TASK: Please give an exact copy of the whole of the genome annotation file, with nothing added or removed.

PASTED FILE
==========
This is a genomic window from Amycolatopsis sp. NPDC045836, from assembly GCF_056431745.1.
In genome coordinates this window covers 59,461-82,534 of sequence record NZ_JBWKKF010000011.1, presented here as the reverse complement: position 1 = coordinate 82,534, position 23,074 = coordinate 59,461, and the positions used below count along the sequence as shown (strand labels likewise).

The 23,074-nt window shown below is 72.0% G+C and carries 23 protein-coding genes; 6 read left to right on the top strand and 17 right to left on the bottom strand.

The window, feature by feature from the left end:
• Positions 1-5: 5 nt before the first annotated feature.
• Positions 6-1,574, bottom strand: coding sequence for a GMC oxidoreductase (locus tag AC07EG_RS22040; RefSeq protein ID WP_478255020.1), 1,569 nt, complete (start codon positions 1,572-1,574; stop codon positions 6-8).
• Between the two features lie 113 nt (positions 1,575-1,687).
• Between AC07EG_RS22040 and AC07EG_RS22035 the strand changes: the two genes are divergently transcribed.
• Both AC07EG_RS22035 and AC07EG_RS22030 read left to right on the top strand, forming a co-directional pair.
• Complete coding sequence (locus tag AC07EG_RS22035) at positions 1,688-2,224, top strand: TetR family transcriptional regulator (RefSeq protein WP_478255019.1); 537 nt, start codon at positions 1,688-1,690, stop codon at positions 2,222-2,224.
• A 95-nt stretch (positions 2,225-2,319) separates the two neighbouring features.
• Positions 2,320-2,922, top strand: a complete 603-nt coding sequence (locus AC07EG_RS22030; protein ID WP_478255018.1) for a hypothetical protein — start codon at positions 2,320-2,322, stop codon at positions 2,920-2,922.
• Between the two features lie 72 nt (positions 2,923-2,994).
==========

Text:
This is a genomic window from Amycolatopsis sp. NPDC045836, from assembly GCF_056431745.1.
In genome coordinates this window covers 59,461-82,534 of sequence record NZ_JBWKKF010000011.1, presented here as the reverse complement: position 1 = coordinate 82,534, position 23,074 = coordinate 59,461, and the positions used below count along the sequence as shown (strand labels likewise).

The 23,074-nt window shown below is 72.0% G+C and carries 23 protein-coding genes; 6 read left to right on the top strand and 17 right to left on the bottom strand.

The window, feature by feature from the left end:
• Positions 1-5: 5 nt before the first annotated feature.
• Positions 6-1,574, bottom strand: coding sequence for a GMC oxidoreductase (locus tag AC07EG_RS22040; RefSeq protein ID WP_478255020.1), 1,569 nt, complete (start codon positions 1,572-1,574; stop codon positions 6-8).
• Between the two features lie 113 nt (positions 1,575-1,687).
• Between AC07EG_RS22040 and AC07EG_RS22035 the strand changes: the two genes are divergently transcribed.
• Both AC07EG_RS22035 and AC07EG_RS22030 read left to right on the top strand, forming a co-directional pair.
• Complete coding sequence (locus tag AC07EG_RS22035) at positions 1,688-2,224, top strand: TetR family transcriptional regulator (RefSeq protein WP_478255019.1); 537 nt, start codon at positions 1,688-1,690, stop codon at positions 2,222-2,224.
• A 95-nt stretch (positions 2,225-2,319) separates the two neighbouring features.
• Positions 2,320-2,922, top strand: a complete 603-nt coding sequence (locus AC07EG_RS22030; protein ID WP_478255018.1) for a hypothetical protein — start codon at positions 2,320-2,322, stop codon at positions 2,920-2,922.
• Between the two features lie 72 nt (positions 2,923-2,994).